When that corrected and confounding molecule is finally rolled out, we feel the awe that the first witnesses of their achievement must have felt. Coughran and the actors have taken us on the step by step process of working out, guessing, and agonizing over their discovery, so that we all feel part of the uncertain, quixotic process.

The actors are all brilliant—Weimer’s witty portrayal of Wilkins is full of rich hesitation, trepidation, and second-guessing. He is amusingly appalled by Franklin’s brusqueness, her single-mindedness, her lack of sociability in the lab. He, too, is a joy to watch. Lowry’s Franklin presents a new generation, while Weimer embodies the older generation’s fear of an adventurous woman scientist. Franklin infuriates all who meet her—she just won’t be “nice” and settle in and be properly female and English, in that conformist 50s way. We watch Lowry with fascination. She is the dervish who anchors the play with her dominating voice, her precise, mechanical movements, and her wise rationality.

Luke Brady as Raymond Gosling, Laura Lowry as Rosalind Franklin and Matt Weimer as Maurice Wilkins

Luke Brady as Raymond Gosling, Laura Lowry as Rosalind Franklin and Matt Weimer as Maurice Wilkins

Lowry gives us the woman who died too early to receive the Nobel Prize that she made possible by her photos. She hits it way out of the park, even in the way she deals with the admiration of her low-keyed assistant, played by a quizzical, questioning Luke Brady, both becoming integral to the atoms that make up the whirling DNA of Coughran’s play.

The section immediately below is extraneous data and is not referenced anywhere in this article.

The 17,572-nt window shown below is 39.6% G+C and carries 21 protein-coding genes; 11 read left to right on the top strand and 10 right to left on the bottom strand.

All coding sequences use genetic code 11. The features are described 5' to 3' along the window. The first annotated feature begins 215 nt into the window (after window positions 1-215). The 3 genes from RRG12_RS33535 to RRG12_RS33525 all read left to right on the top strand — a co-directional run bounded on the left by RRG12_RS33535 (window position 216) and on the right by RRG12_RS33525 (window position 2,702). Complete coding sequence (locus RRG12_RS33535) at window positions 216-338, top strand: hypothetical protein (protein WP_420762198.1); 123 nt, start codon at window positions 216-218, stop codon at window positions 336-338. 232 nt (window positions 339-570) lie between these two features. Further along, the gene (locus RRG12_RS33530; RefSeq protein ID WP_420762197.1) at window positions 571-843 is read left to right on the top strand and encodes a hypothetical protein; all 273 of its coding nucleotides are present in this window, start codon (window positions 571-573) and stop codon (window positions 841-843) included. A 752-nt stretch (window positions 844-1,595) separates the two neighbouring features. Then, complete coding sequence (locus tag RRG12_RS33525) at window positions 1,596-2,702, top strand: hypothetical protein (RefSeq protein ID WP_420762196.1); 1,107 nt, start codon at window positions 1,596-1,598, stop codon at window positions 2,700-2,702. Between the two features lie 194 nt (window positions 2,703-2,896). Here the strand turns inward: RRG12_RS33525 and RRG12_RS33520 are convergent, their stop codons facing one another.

On the Cambridge side, in the underfunded lab where the underdogs, Crick and Watson dwell, we find the brilliant, bold, British-inflected portrayal of Francis Crick by Sam Tillis. In the tight choreography of Coughran’s show, where every word and every step becomes meaningful, Tillis makes it all electric. He makes the words come from the depths of Crick’s genius and wizardry; he comes up with sudden insights, so that we can feel the heat of genius surge forward. Tillis makes Francis Crick the energizer of DNA discovery. His Crick shows us how to take chances, operate off the wall, how to twist possible solutions and clues until they form a perfect union.

Alan Coyne as James Watson

Alan Coyne as James Watson

Alan Coyne’s Watson, the American biologist from California, compliments Tillis’s Crickiness. He’s awkward, bumbling, and brilliant—finding his way among Brits—and enlarging their boundaries. Coyne inhabits the role and the play’s precise verbiage. His conversations with Tillis let us see how two ill-assorted buddies, contrary and complimentary, could come up with such marvels. When Robert Shryock as Peter Pauling arrives, they are ready to join in the great contest. Shryock contributes the precise amount of skepticism and naivete needed to urge them forward into battle with the London group.

Hold your breath for a couple of surprising finales–but nothing takes the place of that startling DNA molecule when they roll it out, and all the struggling personalities surge forward in its complexity and beauty.

“The Secret of Life,” written & directed by Bruce Coughran. Indra’s Net Theatre, World Premiere, at Berkeley City Club, 2315 Durant Ave., Berkeley. Through January, 17, 2015. Theater website

Cast: Laura Lowry: Rosalind Franklin. Sam Tillis: Francis Crick. Alan Coyne: James Watson.

Matt Weimer: Maurice Wilkins. Luke Brady: Raymond Gosling. Robert Shryock: Peter Pauling.